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When I was in school, girls would put teethmarks all over their pencils, while boys would chip off the paint with fingernails. Those of us who carried pocket knives for sharpening pencils (most of us) might also carve out rings and spirals when we were bored. We had nothing on these guys though. Ball joint pencil: Just one hiccup could destroy a carving in progress.
The second edition of the spectacular Ghent Light Festival held in Belgium, for four days (from January 26 to January 29, 2012), displayed quite a few interesting projects. This year’s themes were happiness and music, portrayed in over 30 unique exhibitions. But the focal point of the event is said to have been a giant art installation shaped like a cathedral and made from no less than 55.000 LED lights. According to the official website of the festival, “ Belfortstraat (Belfort Street) was the domain of the Luminarie Cagna . A giant colonnade made of wood and hundreds of thousands of colored lights, with arches that remind one of Romanesque and Renaissance architecture.
(click for detail) Japanese artist Tomoko Shioyasu was born in Osaka in 1981 and majored in sculpture at the Kyoto City University of Arts. Her immense floor-to-ceiling tapestries are meticulously cut by hand from enormous sheets of paper using utility knives and soldering irons.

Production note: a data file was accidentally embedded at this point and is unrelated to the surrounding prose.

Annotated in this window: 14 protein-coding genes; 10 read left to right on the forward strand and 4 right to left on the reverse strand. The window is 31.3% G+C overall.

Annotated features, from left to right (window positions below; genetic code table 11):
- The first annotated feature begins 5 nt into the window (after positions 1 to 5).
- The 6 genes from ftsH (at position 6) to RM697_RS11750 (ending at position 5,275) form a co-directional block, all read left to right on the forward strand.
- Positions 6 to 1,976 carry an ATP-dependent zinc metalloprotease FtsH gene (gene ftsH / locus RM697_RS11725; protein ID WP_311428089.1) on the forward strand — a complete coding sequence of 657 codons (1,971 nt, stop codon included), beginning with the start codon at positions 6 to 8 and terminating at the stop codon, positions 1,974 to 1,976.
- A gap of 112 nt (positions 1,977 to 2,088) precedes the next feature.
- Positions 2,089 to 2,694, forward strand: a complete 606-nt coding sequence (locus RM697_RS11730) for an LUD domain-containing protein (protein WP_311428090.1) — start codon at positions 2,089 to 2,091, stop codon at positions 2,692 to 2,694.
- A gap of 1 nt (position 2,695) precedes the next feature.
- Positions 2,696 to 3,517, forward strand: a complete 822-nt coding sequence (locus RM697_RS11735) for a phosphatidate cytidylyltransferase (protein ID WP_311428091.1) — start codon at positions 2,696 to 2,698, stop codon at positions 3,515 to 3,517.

Pop Inspired – Illusion - The Most Amazing Creations in Art, Photography, Design, Technology and Video.These are oil paintings on layered birch by Mitch McGee . Notes about the artist (from bio): I am currently focusing on a collection using plywood that sits somewhere between painting and sculpture.
It's year-end list-o-mania time and the email carpet-bombing of "best," "worst" and "top 10" lists, etc. is straining global server capacity. The architecture community's seemingly endless thematic round ups include buildings that are green, nature-inspired and spooky, along with free-range, macrobiotic and gluten-free. OK, I made up those last three.
Cookie Crumbs Terry Border is one of our favorite creative people on the planet. He never ceases to amaze us, as he takes boring, everyday objects and makes them come alive! What's great about his work is that it can be enjoyed by everyone. Young or old, we can all get a good chuckle out of his hilarious, bent objects.
For his series titled "Pneu", Belgian artist Wim Delvoye created a series of decorative objects by hand-carving intricate patterns and floral motifs on used car tires. Through his manipulation of found objects, Delvoye transforms things that seem useful in everyday life into sculptural pieces that carry a different value from their original intended purpose. Delvoye calls his own approach to art ‘glocal’, referring to ‘local’ and ‘global’, which is his own ironical way of describing art.
First: watch the video. Japanese artist Riusuke Fukahori paints three-dimensional goldfish using a complex process of poured resin. The fish are painted meticulously, layer by layer, the sandwiched slices revealing slightly more about each creature, similar to the function of a 3D printer.